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Event Handlers: Sample Code

eventcheck

eventcheck.tgz

eventcheck is a plugin that dumps output on all events, as they are being fired, to a file called eventcheck.txt in your main DokuWiki directory, labeling the 'BEFORE' and 'AFTER' phases of each event. A great deal of data accumulates in a very short time, so you may eventually want to exclude any events you are not currently interested in. A good way way to use this plugin is to check its output against the descriptions of the event objects in the DokuWiki Events List.

The eventCheck register() method registers all current DokuWiki events in both 'BEFORE' and 'AFTER' modes. This code illustrates that one plugin can accommodate multiple event handlers and that, where convenient, the same callbacks can be used for more than one handler. To use this plugin place it in a directory named eventcheck in lib/plugins.

headers and footers

Using TPL_ACT_RENDER, it’s possible to add text to the top and bottom of a wiki page. TPL_ACT_RENDER is signalled by tpl_content(), which is called from main.php to output the wiki page to the browser:

    <!-- wikipage start -->
    <?php tpl_content()?>
    <!-- wikipage stop -->

While this event is in effect, the text is held in a buffer outside of its reach and cannot be modified.

However, anything written to standard output (echo, print) will appear either above or below the page, depending on whether it has originated in the BEFORE or AFTER phase of the handler. The headers and footers appear on the screen but do not get written to the page files. This makes them ideal for outputting messages on the fly. When the user is editing a page, the header will appear above the standard instructions:

“Edit the page and hit Save. See syntax . . . ”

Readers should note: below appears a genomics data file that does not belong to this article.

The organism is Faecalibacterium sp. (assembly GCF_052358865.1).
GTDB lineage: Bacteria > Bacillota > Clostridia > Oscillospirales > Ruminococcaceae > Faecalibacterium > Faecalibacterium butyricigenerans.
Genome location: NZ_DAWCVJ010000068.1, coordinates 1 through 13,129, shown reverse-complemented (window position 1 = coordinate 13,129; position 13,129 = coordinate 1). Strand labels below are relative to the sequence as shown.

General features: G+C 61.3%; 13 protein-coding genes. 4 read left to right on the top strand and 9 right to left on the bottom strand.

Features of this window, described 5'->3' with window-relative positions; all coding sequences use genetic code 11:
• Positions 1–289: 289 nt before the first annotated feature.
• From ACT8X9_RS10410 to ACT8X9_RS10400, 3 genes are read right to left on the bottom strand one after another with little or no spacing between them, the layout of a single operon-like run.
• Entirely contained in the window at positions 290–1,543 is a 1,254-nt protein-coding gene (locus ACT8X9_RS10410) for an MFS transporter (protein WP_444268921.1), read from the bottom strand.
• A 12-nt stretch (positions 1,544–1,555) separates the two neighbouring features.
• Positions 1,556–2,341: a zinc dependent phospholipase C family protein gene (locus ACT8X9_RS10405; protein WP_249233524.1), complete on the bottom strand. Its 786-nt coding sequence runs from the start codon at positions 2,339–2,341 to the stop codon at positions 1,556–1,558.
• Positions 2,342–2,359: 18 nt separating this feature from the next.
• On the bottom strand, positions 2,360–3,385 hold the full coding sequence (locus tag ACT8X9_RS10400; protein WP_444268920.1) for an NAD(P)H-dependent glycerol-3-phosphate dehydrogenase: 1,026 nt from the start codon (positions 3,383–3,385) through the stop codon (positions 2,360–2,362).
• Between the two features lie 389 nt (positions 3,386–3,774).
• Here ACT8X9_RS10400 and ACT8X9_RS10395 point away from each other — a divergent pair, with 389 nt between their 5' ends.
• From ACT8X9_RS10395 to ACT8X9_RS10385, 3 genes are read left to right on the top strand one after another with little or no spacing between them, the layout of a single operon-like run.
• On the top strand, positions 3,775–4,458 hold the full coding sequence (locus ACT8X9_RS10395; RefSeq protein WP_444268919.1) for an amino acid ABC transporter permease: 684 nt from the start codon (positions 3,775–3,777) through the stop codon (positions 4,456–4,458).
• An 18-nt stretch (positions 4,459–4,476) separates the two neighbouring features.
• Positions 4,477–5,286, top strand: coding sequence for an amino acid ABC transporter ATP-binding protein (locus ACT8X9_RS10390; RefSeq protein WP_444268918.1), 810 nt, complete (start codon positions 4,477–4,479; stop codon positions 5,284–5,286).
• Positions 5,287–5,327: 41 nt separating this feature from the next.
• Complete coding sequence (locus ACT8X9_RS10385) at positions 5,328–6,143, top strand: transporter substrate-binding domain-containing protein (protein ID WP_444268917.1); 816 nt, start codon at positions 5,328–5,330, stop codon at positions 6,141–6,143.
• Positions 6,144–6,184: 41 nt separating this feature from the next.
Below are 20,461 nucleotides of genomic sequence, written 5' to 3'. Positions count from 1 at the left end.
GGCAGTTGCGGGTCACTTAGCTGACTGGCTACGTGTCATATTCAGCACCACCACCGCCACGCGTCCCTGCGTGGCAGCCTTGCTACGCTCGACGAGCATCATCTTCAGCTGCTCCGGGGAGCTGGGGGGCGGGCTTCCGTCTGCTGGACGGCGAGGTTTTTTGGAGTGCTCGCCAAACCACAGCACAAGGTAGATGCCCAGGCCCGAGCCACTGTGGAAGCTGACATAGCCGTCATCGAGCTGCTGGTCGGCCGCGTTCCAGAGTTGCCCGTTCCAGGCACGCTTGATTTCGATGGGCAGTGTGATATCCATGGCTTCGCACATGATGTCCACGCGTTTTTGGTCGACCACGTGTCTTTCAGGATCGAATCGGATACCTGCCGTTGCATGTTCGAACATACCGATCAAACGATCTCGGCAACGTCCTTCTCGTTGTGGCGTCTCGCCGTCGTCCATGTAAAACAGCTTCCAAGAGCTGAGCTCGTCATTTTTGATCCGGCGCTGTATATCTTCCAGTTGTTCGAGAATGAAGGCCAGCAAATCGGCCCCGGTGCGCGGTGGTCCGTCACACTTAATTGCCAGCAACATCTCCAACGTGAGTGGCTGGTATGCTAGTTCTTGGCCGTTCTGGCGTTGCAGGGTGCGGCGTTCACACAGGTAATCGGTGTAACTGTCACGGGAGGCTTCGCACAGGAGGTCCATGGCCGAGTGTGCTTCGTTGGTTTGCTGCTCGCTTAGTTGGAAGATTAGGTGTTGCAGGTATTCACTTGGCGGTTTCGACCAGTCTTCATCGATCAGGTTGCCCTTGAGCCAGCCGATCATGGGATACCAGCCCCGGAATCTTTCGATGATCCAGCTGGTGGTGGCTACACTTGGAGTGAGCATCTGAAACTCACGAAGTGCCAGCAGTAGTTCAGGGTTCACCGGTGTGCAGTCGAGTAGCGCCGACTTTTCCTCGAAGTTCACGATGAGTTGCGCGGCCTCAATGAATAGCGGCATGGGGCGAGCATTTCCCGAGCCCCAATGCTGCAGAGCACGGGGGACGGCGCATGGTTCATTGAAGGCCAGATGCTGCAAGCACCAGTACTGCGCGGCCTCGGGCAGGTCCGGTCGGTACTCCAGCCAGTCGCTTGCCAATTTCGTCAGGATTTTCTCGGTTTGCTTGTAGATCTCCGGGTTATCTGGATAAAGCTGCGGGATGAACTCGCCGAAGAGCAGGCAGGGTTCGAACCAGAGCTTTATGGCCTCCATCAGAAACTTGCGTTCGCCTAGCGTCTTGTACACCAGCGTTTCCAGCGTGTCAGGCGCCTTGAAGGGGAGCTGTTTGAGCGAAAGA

During a login session, it will appear above the Login title. What action is currently being processed can be determined from the data field ($event→data), which holds the name of the current action–edit, show, login, etc.1) TPL_ACT_RENDER provides a powerful option. You can stop the page from being printed to the screen by making the following calls:

$event->preventDefault()
$event->stopPropagation()

The page will not appear on the screen, but any text output from the handler will, enabling you to substitute your own message for the page. Assume, for instance, that certain pages can be viewed only by users from particular IP addresses, who may not be registered with your DokuWiki. You can substitute for the page a message indicating that this page is not available for viewing.2)

Content Modification

There are several events which give handlers a chance to modify the text:

  • PARSER_WIKITEXT_PREPROCESS: here $event→data holds the complete text as marked up in DokuWiki syntax. The modified text will appear in the browser, but it is not saved to disk.
  • RENDERER_CONTENT_POSTPROCESS: here the marked up text has been converted to XHTML. As in the above, the modified text appears in browser but is not saved to disk. The text is found in data[1].
  • IO_WIKIPAGE_WRITE: this event writes the text with modifications to disk. At the same time, the text, with any modifications, is returned to the browser. The text is in DokuWiki format and is found in $event→data[0][1]; event→data[0][0] holds the absolute path of the file.
1)
See the sample TPL_ACT_RENDER object
2)
The page can be determined from $_REQUEST['id'] and the IP from $_SERVER['REMOTE_ADDR'].